We will observe the 19th anniversary of Edsa I next month but we might as well be back to the Marcos depredations. We will remain captive to that wicked past unless the government finally renders justice after its long-induced and long-unawakened slumber. Let it not be said of us that, as Benjamin Franklin warns, "He that lives upon hope will die fasting."

Saturday, January 29, 2005

Allowed air raids

Allowed air raids

Posted 01:56am (Mla time) Jan 29, 2005
By Isagani Cruz
Inquirer News Service

Editor's Note: Published on page A14 of the January 29, 2005 issue of the Philippine Daily Inquirer

AT THE HEARING last week of the Senate committee on public welfare headed by Sen. Joker P. Arroyo, the personnel of the Department of Transportation and Communication attended in full force and crowded the spacious Padilla Room with Secretary Leandro Mendoza himself in attendance. Also present were Nilo C. Jatico, a retired general who replaced Adelberto Yap (also a general) as head of the Air Transportation Office. Their boss, Mendoza, is also a former general.

There were three representatives from Merville, Semito Alparce, Telesforo Tayko (a retired general, too) and Cesar Jota, to reiterate their complaints against the noise pollution being committed by the airplanes flying over their community and other areas with the permission or collusion of the ATO. They were heavily outnumbered but held their ground against the generals and in fact outpointed them.

When asked searching questions by the committee, particularly Sen. Juan Ponce Enrile, about the offensive noise of the airplanes of Cebu Pacific and Air Philippines, Jatico was unable to answer satisfactorily or even to consult his technical staff, who did not volunteer any help to their befuddled general. This prompted the committee to suspend action on their budget until they could adequately rebut the complaints of Alparce's group.

The argument raised by Cebu Pacific that the residents have no reason to complain because they voluntarily chose to reside near the airport is a stupid answer. It is like saying that their passengers cannot complain if their airplanes should crash because people voluntarily run the risk of dying when they choose to fly.

Jatico now seeks to justify his office and himself and says, "contrary to (my) insinuations that the ATO is sitting on the problem and blatantly violating environmental regulations on noise pollution, this office, as early as 1999, has continuously and vigorously required the retro-fitting of airplanes with hush kits in compliance with Annex C of the International Civil Aviation Organization."

He says 55 percent of the DC-9 airplanes owned by Cebu Pacific ands 66 percent of the Boeing airplanes owned by Air Philippines have now been hush-kitted. That means that 45 and 34 percent of their respective aircraft have not yet been similarly equipped. Jatico says they started enforcing this requirement since 1999, six years ago, and yet they can expect full compliance with it only in 2006, still one year from now. That does not speak well of their efficiency or their strictness with the powerful airlines.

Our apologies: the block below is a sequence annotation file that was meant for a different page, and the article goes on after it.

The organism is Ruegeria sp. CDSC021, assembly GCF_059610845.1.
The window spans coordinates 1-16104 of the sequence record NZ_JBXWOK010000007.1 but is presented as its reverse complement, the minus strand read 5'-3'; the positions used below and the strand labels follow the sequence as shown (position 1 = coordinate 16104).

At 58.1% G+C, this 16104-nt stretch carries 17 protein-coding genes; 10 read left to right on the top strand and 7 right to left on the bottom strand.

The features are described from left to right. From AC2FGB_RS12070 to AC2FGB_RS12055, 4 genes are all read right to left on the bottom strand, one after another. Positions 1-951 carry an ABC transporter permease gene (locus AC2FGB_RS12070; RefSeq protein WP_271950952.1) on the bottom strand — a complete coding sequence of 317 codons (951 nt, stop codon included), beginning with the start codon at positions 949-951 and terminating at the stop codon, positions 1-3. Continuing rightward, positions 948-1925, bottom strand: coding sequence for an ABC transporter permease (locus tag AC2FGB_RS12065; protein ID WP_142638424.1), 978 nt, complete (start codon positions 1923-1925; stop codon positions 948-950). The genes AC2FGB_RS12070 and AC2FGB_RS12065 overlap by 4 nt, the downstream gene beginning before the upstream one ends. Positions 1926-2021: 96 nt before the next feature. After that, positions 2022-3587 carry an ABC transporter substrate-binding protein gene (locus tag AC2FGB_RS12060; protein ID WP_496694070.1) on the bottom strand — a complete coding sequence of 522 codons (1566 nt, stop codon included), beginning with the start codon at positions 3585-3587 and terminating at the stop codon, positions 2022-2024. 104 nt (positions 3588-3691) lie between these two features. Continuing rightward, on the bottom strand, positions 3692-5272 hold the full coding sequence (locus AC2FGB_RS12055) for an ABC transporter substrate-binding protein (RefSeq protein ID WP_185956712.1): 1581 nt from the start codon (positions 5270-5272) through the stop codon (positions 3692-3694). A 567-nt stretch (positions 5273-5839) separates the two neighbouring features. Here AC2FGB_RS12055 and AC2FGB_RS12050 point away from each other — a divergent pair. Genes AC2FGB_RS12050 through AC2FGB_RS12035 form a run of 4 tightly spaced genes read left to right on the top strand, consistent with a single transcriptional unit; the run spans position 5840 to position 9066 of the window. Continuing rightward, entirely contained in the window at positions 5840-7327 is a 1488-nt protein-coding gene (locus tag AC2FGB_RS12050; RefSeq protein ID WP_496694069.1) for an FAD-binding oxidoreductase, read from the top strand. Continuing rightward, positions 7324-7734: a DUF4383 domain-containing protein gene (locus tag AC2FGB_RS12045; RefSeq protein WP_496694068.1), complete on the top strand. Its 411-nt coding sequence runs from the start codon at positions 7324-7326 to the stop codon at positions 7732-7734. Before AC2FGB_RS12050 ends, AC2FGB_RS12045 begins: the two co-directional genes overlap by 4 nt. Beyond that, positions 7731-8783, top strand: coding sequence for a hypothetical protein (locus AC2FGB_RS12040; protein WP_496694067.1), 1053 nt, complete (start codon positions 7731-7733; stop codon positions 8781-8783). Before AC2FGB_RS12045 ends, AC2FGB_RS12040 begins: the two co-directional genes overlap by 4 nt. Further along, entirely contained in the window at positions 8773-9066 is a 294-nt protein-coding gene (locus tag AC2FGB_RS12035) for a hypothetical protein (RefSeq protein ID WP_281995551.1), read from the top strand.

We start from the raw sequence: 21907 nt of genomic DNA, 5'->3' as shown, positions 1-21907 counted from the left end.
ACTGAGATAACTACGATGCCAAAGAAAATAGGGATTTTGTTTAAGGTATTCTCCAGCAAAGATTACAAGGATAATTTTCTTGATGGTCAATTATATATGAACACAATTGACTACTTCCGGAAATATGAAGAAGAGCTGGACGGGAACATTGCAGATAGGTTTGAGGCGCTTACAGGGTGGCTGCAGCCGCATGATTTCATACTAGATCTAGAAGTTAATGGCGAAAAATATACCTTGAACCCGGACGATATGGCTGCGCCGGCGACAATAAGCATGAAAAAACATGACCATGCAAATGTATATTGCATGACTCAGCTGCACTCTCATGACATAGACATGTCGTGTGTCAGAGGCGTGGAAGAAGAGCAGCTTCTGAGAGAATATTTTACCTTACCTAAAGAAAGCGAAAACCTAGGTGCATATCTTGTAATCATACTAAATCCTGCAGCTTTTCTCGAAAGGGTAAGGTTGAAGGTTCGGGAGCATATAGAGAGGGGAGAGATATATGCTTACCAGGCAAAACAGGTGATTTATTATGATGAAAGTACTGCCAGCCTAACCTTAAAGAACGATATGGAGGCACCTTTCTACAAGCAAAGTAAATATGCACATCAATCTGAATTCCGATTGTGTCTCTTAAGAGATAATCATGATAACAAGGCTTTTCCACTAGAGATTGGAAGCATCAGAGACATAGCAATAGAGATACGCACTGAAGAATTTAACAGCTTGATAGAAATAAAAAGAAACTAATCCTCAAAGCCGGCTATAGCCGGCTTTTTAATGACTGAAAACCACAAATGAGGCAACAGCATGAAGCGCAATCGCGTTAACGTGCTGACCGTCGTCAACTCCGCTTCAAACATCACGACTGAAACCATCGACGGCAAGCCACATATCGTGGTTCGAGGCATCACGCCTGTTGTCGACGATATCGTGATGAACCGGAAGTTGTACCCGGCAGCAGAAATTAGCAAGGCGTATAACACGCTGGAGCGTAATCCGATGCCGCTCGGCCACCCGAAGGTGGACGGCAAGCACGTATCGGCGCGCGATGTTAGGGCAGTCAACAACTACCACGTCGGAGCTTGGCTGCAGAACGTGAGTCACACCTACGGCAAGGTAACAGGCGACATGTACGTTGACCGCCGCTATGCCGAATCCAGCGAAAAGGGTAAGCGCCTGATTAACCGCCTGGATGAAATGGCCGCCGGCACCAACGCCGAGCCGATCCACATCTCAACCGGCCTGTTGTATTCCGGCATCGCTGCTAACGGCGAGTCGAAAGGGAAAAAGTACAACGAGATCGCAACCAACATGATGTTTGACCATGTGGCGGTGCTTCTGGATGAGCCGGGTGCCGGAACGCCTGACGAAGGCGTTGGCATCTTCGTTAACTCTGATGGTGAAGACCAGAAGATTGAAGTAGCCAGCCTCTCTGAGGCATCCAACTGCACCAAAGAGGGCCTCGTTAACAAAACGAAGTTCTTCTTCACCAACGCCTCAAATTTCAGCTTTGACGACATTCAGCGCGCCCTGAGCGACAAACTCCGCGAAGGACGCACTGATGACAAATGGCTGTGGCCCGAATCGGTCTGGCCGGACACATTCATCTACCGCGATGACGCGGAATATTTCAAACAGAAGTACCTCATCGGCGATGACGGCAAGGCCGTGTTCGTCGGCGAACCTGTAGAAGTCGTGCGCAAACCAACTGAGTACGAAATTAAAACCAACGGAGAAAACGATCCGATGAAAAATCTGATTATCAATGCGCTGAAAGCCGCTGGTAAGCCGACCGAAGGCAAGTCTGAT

My question is, why are the airplanes that have not yet been hush-kitted allowed to fly just the same despite their non-compliance with the regulation? Non-compliance means violation, and yet Jatico's ATO allows these airplanes to fly with its blessings to the prejudice of the people residing in the communities below. Cebu Pacific justifies its violations "in the greater interest of the riding public" or is it in the greater interest of less expenses and more profit for it?

The higher interest is the comfort and convenience, and principally the health, of the people they are oppressing with their intrusive and injurious noisy airplanes. This is a case of Big Business v. The Little People, and ATO should know where its loyalty lies.

The objection of the offending airlines to the regulation is that the cost of the hush-kits at P1 million per unit will unduly reduce their profits. That is a cynical and inane argument that cannot be accepted in a welfare state. Businesses are entitled to a reasonable return of their investment but not at the expense of the public they are supposed to serve.

This is especially true of companies engaged in public transportation, which are legally described as businesses affected with public interest. They should be operated with the public interest as their primary objective and only collateral profit as their secondary purpose.

Alparce invited all interested parties to stay for at least one day in Merville so they can experience how its residents are oppressed by the intrusive airplanes with the permission, nay, connivance, of the ATO. Jatico cites the restrictions supposedly imposed by his office on the airlines and seems to be satisfied that he has done enough to solve our problem.

It's one thing to prohibit and another to enforce compliance. The ATO is not being followed; in fact, it is permissively ignored. They are only paper rules that Jatico invokes as if they were the Ten Commandments. Jatico cannot hear our complaints because he has been deafened by the noisy airplanes he is assiduously protecting. Or as the Good Book says, there are none so deaf as those who will not hear.